Young Black Women Don't Matter as R. Kelly Plays On
Would you trust the guy that's smiling with your daughter?
The post below comes from the Richard Prince's Journal-isms site. The post details a story by Jessica Hopper of the Village Voice who examines Chicago music journalist Jim DeRogatis' original story that exposed the sexual assault accusation against singer R. Kelly.
One of the most coveted demos in media are young black women. They are a group of listeners and viewers that are very attractive to advertisers because of the buying decisions they make. However apparently their consumerism supersedes the media industry's moral sense. Radio and the media industry continues to promote R. Kelly as if his past doesn't exists. The interconnections between music labels and corporate media companies sets the landscape where executives make decisions to increase the bottom line.
Radio programmers must follow along because their bosses are in reality a corporate arm of some label once removed. So what is worst? Promoting real statutory rape and sexual assault in the form of music or the on-going incestuous relationship between music companies and radio. We all know what R. Kelly's sheets smell like...however there are too many out there that are immune to the smell. No matter what your thoughts about the new Beyonce album, there is beauty in releasing a project on your own terms. Instead of corporate execs dictating to the public who or what they should listen to...
The following post paints a picture that we hope makes you think twice before you do any future steppin' to R. Kelly music during the holiday season!
Nobody Matters Less to Our Society Than Young Black Women" -Richard Prince's Journal-isms
"It has been nearly 15 years since music journalist Jim DeRogatis caught the story that has since defined his career, one that he wishes didn't exist: R. Kelly's sexual predation [sic] on teenage girls," Jessica Hopper reported Monday for the Village Voice, referring to the R&B singer best known for "I Believe I Can Fly."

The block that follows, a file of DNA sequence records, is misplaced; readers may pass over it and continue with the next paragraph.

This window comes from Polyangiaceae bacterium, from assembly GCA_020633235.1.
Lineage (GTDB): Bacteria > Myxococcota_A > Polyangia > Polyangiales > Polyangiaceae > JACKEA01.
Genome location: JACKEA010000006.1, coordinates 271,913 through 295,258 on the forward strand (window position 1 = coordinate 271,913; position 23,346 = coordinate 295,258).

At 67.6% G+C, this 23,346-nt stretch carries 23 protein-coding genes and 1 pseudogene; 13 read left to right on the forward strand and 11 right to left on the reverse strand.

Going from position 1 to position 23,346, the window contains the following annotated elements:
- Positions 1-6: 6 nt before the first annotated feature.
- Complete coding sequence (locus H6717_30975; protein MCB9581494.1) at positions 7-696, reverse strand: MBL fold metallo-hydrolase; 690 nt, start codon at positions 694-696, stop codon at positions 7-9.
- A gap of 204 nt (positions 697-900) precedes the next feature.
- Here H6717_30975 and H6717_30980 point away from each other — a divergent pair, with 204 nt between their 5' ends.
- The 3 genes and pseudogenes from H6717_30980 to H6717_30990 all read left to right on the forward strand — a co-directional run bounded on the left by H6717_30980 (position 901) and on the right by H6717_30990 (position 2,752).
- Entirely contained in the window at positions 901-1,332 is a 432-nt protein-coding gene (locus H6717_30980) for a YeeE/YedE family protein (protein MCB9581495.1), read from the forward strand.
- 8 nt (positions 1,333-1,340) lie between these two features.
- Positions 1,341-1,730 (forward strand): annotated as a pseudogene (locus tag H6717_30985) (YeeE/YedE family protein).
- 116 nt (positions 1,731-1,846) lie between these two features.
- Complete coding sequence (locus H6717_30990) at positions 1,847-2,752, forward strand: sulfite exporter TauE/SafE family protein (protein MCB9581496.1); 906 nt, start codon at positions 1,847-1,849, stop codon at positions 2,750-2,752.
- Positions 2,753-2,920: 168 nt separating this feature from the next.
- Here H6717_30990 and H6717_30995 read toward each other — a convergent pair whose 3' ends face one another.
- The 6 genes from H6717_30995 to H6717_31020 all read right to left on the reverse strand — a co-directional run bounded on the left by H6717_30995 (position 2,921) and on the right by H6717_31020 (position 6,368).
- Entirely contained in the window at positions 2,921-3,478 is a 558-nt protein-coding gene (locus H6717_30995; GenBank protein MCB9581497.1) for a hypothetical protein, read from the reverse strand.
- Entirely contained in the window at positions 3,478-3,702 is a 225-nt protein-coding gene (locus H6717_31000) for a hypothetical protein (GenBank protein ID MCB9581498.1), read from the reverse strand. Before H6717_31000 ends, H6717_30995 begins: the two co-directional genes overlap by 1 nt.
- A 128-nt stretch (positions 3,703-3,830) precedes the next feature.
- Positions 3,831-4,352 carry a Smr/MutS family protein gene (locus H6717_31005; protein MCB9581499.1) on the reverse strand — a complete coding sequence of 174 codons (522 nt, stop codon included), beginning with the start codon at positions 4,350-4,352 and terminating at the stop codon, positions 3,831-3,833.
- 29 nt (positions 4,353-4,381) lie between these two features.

Hopper's story was headlined, "Read the 'Stomach-Churning' Sexual Assault Accusations Against R. Kelly in Full." By Wednesday afternoon, it had generated 2,366 comments and the support of several other writers.
"DeRogatis, at that time the pop-music critic at the Chicago Sun-Times, was anonymously delivered the first of two videos he would receive depicting the pop star engaging in sexual acts with underage girls. Now the host of the syndicated public radio show Sound Opinions and a professor at Columbia College, DeRogatis, along with his former Sun-Times colleague Abdon Pallasch, didn't just break the story, they did the only significant reporting on the accusations against Kelly, interviewing hundreds of people over the years, including dozens of young women whose lives DeRogatis says were ruined by the singer.
"This past summer, leading up to Kelly's headlining performance at the Pitchfork Music Festival, DeRogatis posted a series of discussions about Kelly's career, the charges made against him, and sexual assault. He published a live review of the singer's festival set that was an indictment of Pitchfork and its audience for essentially endorsing a man he calls 'a monster.' In the two weeks since Kelly released his latest studio album, Black Panties, the conversation about him and why he has gotten a pass from music publications (not to mention feminist sites such as Jezebel) has been rekindled, in part because of the explicit nature of the album and also because of online arguments around the Pitchfork performance.
"I was one of those people who challenged DeRogatis and was even flip about his judgment — something I quickly came to regret. DeRogatis and I have tangled — even feuded on air — over the years; yet, amid the Twitter barbs, he approached me offline and told me about how one of Kelly's victims called him in the middle of the night after his Pitchfork review came out, to thank him for caring when no one else did. He told me of mothers crying on his shoulder, seeing the scars of a suicide attempt on a girl's wrists, the fear in their eyes. He detailed an aftermath that the public has never had to bear witness to.
"DeRogatis offered to give me access to every file and transcript he has collected in reporting this story — as he has to other reporters and journalists, none of whom has ever looked into the matter, thus relegating it to one man's personal crusade.
Read more... go to the Journal-isms website
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